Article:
But, anyway, here's a link to an edited English translation of an interesting interview with Godard. He discusses his split Truffaut, the Oscar they're awarding him, the accusations made against him by Zionist groups, among other topics:

Who should play Prince William in the made-for-TV movie

Prince William is getting married. Good for him. But the poor girl should take a good long look at the family she's marrying into. If they divorce, who gets custody of the children? Christopher Hitchens has said a number of times that the royal children are legally the property of the royal family. I don't know if he meant that literally.

But who should play Prince William when they make a made-for-TV movie about the royal wedding? Should actors who play members of the Royal Family be better-looking or not-as-good-looking as the actual Royal Family? Or should some of them be played by better-looking actors and some played by worse-looking actors? Should William and Harry be played by a couple of handsome young stars while Prince Charles is played by some elderly Arnold Stang-like actor?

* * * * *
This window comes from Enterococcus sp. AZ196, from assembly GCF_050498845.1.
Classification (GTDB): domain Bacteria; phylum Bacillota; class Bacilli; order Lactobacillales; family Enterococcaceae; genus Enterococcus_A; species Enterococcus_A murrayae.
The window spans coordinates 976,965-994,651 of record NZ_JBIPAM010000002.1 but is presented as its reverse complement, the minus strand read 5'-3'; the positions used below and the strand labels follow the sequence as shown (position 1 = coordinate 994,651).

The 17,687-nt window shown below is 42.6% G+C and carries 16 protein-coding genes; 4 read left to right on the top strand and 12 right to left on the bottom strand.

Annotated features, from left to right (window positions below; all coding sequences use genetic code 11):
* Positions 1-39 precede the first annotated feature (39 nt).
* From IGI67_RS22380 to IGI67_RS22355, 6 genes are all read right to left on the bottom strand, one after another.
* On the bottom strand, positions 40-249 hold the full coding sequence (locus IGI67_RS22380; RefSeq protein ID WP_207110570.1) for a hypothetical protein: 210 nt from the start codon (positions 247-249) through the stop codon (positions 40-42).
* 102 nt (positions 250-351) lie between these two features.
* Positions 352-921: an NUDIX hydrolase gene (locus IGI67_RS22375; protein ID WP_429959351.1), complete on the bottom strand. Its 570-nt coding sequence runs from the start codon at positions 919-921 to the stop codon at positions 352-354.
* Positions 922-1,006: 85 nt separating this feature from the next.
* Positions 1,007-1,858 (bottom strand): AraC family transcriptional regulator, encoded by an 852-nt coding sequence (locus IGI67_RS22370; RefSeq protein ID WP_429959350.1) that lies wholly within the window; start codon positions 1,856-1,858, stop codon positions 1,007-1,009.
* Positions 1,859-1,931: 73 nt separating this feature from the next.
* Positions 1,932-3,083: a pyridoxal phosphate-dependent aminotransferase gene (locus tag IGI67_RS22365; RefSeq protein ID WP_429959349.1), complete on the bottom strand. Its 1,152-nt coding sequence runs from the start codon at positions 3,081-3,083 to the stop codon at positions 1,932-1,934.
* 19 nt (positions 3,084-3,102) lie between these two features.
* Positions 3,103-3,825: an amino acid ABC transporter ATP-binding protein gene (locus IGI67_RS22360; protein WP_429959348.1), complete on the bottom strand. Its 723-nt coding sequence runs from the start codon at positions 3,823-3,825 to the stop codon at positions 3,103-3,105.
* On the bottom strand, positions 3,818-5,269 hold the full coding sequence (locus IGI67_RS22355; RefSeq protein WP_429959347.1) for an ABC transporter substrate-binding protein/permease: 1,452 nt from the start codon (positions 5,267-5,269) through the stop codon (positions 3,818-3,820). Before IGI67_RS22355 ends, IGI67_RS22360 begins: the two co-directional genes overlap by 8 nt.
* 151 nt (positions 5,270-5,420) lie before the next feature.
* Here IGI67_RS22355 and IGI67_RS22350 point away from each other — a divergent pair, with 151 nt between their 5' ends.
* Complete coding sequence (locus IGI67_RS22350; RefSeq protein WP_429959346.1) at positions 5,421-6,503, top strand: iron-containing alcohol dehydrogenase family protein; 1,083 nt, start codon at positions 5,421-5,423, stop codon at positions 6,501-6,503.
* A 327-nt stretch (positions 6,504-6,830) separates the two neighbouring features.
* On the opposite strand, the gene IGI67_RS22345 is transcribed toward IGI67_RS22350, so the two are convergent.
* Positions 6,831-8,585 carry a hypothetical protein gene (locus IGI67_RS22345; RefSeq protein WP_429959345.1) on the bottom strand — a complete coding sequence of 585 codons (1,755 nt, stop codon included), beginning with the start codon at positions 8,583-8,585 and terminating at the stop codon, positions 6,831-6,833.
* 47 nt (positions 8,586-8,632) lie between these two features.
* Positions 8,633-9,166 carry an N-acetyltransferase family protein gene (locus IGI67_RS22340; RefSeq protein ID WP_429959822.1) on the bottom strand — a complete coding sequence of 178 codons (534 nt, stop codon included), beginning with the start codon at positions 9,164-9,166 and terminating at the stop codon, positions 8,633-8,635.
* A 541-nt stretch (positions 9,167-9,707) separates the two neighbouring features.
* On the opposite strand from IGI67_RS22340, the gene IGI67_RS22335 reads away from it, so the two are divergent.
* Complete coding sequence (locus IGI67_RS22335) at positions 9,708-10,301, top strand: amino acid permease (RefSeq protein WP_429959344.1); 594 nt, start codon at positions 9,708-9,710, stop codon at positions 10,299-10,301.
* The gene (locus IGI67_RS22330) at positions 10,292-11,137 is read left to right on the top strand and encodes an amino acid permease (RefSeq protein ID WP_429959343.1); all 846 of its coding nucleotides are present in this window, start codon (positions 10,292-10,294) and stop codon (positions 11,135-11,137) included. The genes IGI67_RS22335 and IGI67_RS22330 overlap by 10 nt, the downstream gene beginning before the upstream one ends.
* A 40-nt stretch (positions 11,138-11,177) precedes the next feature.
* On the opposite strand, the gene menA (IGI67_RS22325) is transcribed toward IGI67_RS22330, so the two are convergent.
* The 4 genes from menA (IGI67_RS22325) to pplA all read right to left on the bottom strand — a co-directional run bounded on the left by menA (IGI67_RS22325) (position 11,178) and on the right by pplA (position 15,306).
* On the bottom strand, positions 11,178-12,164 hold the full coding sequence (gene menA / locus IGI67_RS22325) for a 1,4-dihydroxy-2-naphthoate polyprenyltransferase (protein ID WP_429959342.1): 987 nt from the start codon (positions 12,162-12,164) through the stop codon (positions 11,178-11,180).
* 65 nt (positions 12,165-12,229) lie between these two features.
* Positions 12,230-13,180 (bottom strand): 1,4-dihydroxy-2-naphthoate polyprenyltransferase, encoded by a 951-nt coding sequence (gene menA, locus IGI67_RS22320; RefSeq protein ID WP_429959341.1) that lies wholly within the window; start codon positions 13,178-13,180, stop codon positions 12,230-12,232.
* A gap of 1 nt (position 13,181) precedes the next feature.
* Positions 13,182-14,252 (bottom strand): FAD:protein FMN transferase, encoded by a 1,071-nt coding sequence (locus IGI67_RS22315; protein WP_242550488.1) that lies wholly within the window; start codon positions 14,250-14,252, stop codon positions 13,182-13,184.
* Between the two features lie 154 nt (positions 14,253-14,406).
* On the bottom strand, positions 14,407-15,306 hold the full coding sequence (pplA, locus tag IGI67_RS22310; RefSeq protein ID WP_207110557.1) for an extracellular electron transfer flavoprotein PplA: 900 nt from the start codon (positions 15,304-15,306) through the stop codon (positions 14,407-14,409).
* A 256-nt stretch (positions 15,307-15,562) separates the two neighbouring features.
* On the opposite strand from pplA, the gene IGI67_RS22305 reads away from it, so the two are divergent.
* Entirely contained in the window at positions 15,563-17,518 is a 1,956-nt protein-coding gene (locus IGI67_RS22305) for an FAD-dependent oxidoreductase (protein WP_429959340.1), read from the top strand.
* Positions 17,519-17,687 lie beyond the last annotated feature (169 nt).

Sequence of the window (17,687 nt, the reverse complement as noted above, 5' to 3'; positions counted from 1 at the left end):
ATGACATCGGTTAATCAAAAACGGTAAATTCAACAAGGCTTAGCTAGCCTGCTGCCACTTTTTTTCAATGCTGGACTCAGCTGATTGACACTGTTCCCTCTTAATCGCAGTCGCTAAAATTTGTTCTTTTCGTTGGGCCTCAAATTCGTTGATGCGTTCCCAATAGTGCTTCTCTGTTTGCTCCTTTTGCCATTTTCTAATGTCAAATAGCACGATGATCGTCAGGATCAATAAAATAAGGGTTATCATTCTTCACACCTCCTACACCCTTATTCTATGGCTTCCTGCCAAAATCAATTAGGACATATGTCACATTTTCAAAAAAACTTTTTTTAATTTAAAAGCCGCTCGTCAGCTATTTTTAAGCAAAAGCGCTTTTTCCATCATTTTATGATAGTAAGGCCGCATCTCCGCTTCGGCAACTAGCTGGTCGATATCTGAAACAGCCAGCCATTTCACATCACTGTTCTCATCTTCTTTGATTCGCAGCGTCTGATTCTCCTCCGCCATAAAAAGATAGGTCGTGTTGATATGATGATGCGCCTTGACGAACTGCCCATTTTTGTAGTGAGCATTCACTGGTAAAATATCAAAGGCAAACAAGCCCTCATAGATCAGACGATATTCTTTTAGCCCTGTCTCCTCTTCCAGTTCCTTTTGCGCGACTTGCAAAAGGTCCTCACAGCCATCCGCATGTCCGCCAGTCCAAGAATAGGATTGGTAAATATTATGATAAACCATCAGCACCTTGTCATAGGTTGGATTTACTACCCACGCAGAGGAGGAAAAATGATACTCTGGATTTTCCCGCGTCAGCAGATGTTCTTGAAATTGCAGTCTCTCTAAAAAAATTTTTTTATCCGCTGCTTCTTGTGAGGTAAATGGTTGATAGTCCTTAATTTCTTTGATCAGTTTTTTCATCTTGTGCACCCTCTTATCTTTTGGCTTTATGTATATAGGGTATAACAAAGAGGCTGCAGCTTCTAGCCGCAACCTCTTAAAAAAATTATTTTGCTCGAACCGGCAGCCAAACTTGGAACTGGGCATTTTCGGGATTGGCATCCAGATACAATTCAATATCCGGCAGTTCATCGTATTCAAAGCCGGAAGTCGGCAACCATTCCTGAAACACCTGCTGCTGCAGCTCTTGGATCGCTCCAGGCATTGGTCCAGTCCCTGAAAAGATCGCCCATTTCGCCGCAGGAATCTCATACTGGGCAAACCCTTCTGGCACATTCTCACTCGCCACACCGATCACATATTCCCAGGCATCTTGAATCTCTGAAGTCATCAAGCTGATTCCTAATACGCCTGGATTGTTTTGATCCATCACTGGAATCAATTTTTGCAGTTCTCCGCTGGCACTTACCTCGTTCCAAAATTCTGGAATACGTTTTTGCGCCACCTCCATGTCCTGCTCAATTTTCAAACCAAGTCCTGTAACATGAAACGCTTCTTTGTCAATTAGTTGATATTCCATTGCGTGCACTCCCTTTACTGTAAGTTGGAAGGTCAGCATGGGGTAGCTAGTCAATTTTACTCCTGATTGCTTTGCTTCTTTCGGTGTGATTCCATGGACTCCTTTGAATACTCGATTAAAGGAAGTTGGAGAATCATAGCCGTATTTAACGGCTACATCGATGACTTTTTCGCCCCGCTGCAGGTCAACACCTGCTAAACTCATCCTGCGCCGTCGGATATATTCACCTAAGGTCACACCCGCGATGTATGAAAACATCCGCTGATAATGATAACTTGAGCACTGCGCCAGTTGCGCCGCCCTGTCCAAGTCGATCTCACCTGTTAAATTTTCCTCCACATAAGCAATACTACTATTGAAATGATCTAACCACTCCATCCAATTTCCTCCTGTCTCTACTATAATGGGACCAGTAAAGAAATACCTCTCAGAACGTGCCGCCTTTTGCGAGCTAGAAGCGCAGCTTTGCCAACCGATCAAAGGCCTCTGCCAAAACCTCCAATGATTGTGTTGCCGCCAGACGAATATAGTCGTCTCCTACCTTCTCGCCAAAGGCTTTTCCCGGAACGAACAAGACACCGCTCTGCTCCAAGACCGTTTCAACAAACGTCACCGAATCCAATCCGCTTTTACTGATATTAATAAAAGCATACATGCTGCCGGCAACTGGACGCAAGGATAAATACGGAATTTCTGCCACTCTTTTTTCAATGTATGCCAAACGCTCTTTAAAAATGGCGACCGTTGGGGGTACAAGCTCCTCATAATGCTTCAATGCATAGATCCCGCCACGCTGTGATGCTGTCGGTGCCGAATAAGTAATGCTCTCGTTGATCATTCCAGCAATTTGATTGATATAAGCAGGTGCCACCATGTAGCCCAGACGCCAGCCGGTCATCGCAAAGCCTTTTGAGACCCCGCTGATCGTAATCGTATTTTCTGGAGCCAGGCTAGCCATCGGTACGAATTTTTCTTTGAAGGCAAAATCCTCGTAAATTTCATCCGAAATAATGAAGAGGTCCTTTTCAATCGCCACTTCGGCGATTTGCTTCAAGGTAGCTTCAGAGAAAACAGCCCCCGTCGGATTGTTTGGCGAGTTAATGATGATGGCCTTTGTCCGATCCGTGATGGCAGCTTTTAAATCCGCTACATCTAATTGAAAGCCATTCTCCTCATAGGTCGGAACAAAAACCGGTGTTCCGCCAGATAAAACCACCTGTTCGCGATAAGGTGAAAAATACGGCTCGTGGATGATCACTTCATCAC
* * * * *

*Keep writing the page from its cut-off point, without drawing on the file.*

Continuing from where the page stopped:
There were at least three made-for-TV movies about the Amy Fisher case. The actors who played Amy Fisher and Joey Buttafuoco were better-looking than the actual people, but poor Mary Jo Buttafuoco, the victim in the case, was always played by actresses who were less attractive than she was.

What about the baldness issue? How bald should the actor playing Prince William be?